Analyzing User Feedback: How to Interpret and Apply Insights from Website Usability Testing
You’ve likely heard of the Americans with Disabilities Act. Enacted in 1990, this law protects the rights of those with impairments that impact how they use and interact with the same services as everyone else. More explicitly, it prohibits discrimination against people with disabilities in all areas of public life.
Your first thoughts probably jump to accessibility of physical spaces — like a wheelchair ramp to the entrance of an office building or business — but did you know that the ADA applies to your website as well?
Quick note: we aren’t lawyers, and this blog is not legal advice in any way.
ADA Compliance for websites refers to how easily someone with a disability can use your website.
To understand how important ADA Compliance is becoming, just look at grocery retailer Winn Dixie, who lost a lawsuit last year to claims that its website discriminated against users with visual impairments who rely on screen reader software.
This is one of multiple lawsuits to spring up in the past few years and months alleging that websites aren’t quite up to snuff when it comes to accommodating the needs of all users. In part, the increased attention likely stems from our growing reliance on websites, apps, and digital tools to access common services and communicate with brands. E-commerce sales, for example, jumped by 16% in 2017. By comparison, in-store sales grew by 3.6% during the same time frame.
This, of course, carries the conversation past basic legal compliance and raises the argument that websites should be ADA compliant simply because everyone — including people with disabilities — should be able to use them.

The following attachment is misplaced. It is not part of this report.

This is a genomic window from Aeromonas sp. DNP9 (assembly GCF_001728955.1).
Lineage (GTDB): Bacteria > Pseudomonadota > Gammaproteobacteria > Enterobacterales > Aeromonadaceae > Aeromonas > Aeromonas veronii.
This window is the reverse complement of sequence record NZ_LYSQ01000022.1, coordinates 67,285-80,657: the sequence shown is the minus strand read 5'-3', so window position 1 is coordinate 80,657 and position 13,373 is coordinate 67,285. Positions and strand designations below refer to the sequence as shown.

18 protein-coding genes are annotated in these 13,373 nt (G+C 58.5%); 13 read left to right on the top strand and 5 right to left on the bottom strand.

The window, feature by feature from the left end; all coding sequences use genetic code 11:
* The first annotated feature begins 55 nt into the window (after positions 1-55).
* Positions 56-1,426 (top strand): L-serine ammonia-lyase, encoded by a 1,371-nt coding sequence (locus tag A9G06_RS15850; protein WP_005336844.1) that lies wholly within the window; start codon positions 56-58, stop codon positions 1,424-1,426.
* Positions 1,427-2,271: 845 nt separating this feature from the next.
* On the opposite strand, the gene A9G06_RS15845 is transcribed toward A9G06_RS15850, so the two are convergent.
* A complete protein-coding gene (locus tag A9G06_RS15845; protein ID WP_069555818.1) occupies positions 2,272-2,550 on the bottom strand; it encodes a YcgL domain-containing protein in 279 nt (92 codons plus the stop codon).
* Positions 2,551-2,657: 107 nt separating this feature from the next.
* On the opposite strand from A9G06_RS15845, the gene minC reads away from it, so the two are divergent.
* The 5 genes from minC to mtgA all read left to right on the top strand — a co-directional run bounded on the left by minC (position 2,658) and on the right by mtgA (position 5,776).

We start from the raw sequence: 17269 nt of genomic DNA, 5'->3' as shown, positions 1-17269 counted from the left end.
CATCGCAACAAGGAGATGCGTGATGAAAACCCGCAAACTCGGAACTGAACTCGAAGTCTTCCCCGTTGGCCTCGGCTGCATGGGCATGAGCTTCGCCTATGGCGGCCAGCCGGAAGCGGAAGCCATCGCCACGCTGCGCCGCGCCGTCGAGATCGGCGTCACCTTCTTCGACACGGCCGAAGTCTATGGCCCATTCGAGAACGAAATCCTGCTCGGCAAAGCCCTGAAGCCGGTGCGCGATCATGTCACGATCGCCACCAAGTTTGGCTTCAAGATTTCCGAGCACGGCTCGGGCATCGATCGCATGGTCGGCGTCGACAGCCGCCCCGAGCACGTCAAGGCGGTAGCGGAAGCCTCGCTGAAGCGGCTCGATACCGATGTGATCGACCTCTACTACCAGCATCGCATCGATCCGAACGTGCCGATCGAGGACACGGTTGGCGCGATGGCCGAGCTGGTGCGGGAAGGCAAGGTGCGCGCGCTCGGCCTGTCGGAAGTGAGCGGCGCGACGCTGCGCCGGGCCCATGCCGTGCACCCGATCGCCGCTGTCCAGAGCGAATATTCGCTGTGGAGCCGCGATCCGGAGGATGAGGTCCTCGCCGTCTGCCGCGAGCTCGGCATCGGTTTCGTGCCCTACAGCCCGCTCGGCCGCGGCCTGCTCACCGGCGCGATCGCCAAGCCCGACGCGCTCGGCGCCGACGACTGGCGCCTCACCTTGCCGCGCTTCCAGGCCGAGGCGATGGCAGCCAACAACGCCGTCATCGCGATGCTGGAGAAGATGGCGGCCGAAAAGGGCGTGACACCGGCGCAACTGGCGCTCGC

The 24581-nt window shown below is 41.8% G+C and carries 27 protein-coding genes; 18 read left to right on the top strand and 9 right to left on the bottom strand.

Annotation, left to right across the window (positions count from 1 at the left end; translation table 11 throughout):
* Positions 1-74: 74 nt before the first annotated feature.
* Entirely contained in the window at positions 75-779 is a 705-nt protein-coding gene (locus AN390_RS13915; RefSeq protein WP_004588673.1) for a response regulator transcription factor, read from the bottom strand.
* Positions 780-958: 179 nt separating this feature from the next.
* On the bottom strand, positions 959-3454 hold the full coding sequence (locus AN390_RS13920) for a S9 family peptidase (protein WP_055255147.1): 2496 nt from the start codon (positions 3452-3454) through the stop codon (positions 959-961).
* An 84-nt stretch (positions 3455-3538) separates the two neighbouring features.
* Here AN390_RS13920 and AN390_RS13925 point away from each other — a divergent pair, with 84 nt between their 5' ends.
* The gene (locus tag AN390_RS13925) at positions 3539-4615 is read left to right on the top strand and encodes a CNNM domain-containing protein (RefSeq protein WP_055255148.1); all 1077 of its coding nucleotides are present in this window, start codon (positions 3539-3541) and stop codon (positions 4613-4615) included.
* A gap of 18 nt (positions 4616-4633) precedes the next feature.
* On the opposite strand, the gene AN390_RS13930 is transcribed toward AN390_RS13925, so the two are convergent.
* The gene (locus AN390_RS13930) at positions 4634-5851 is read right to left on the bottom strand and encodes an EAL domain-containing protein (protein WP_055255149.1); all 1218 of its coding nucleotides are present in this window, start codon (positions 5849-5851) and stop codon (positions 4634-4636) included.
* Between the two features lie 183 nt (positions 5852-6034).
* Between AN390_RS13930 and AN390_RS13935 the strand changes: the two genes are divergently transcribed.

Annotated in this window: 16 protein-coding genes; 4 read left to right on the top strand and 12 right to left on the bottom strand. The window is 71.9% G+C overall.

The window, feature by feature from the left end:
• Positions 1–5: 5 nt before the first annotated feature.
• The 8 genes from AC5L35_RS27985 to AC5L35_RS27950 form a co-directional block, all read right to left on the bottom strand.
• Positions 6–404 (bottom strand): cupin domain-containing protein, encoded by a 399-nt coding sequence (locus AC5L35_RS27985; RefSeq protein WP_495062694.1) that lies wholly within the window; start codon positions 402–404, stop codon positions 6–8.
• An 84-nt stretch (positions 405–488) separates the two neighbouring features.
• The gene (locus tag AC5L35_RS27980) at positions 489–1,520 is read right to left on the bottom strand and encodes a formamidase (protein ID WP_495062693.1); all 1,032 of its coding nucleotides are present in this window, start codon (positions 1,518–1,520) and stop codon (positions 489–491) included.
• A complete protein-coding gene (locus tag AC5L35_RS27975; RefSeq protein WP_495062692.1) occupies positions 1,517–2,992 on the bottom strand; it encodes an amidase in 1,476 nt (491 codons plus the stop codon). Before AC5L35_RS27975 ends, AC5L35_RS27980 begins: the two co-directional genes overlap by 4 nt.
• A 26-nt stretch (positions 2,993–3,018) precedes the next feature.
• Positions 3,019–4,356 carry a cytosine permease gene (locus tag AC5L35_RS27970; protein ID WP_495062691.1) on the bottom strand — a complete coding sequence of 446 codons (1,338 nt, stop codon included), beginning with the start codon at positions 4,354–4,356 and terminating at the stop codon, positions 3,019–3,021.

According to the 2012 Census, it’s estimated that nearly 57 million Americans live with a disability — including:
People living with disabilities interact with technology, websites, apps, and digital resources differently — often with the aid of tools like screen readers, special keyboards, or captioning software. Making your website incompatible with tools like these alienates a potentially large portion of your audience. It’s not just bad PR; it’s also bad business.
You can probably guess our answer to this: everyone should be compliant. More specifically, though, all federal government websites had to meet certain levels of ADA compliance as of January 2018, and those lawsuits we mentioned expand required compliance to anyone providing a “public service.” Specifically, healthcare, finance, large retail, and other major industries should be making web accessibility a priority if they haven’t already.
Your first step toward compliance is evaluating your website to find out how much work you have ahead of you. If you’re wanting to dig into some data, SiteSort from PowerMapper is a downloadable tool that will identify accessibility issues across your entire site — plus a lot more.
Assuming your website is in decent shape otherwise, meeting accessibility standards won’t require an entire rebuild. Typically, even minor updates can make a huge difference for people living with disabilities who want to use your website. This can include everything from adding alt tags and increasing font sizes to restructuring your content or navigation to better interact with screen readers.
The World Wide Web Consortium (W3C) is the de facto authority on establishing web standards and provides comprehensive guidelines for improving accessibility across desktop, tablet, and mobile experiences for people living with all kinds of disabilities.
If you need help making your website more accessible to your audience, we’re here to help. Tell us about your project.